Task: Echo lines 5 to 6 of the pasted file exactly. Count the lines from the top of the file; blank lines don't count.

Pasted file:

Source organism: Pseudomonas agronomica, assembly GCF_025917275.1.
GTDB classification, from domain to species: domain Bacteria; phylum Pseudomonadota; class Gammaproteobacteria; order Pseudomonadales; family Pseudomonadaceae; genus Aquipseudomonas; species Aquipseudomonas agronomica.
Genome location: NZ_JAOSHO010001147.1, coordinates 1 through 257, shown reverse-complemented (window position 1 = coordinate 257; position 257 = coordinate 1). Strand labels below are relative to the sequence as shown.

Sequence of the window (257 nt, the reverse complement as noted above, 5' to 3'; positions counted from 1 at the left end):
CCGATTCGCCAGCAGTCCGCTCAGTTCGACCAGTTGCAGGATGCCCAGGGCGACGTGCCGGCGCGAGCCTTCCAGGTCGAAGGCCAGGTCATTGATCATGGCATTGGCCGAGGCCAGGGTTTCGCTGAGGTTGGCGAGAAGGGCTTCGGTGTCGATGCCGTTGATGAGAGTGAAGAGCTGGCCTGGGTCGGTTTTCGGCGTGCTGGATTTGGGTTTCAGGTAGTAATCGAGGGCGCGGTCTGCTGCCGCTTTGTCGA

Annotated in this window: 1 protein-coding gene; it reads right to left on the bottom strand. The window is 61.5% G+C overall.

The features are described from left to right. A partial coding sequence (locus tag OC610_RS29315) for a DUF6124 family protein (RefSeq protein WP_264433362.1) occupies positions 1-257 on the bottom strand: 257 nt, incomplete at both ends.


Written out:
CCGATTCGCCAGCAGTCCGCTCAGTTCGACCAGTTGCAGGATGCCCAGGGCGACGTGCCGGCGCGAGCCTTCCAGGTCGAAGGCCAGGTCATTGATCATGGCATTGGCCGAGGCCAGGGTTTCGCTGAGGTTGGCGAGAAGGGCTTCGGTGTCGATGCCGTTGATGAGAGTGAAGAGCTGGCCTGGGTCGGTTTTCGGCGTGCTGGATTTGGGTTTCAGGTAGTAATCGAGGGCGCGGTCTGCTGCCGCTTTGTCGA

Annotated in this window: 1 protein-coding gene; it reads right to left on the bottom strand. The window is 61.5% G+C overall.